Cicadas are a very successful set of insect species, and I have well into 6 figures of them living on our suburban lot. But they live for years on nothing but tree sap? How is this possible?
John McCutcheon, interviewed by LiveScience suggests this is due to symbiotic bacteria: "McCutcheon says that cicadas supplement their diet by maintaining complicated relationships with two species of specialized bacteria that live inside their cells. The bacteria produce essential nutrients for the cicadas that the animals neither receive from their sap diets nor produce themselves."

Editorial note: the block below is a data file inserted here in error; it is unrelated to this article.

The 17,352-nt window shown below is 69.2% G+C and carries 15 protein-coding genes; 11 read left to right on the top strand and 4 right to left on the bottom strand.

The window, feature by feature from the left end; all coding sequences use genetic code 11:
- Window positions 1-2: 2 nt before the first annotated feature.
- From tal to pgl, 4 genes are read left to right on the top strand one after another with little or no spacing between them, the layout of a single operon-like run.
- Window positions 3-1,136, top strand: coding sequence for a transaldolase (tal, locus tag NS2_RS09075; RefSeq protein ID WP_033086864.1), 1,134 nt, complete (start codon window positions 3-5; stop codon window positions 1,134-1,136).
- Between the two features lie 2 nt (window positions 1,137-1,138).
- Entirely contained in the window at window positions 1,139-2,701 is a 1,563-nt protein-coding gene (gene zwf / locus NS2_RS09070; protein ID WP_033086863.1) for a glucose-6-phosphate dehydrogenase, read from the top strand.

So, are these particularly sophisticated bacteria? No. "this organism has the smallest bacterial genome known to science. In other words, it has less genetic material than any other cellular organism that has, thus far, been identified."
So, perhaps the Dormouse in Alice in Wonderland was just ahead of his time?
`What did they live on?' said Alice, who always took a great interest in questions of eating and drinking.
`They lived on treacle,' said the Dormouse, after thinking a minute or two.
`They couldn't have done that, you know,' Alice gently remarked; `they'd have been ill.'
Not with the right symbiotic bacteria!
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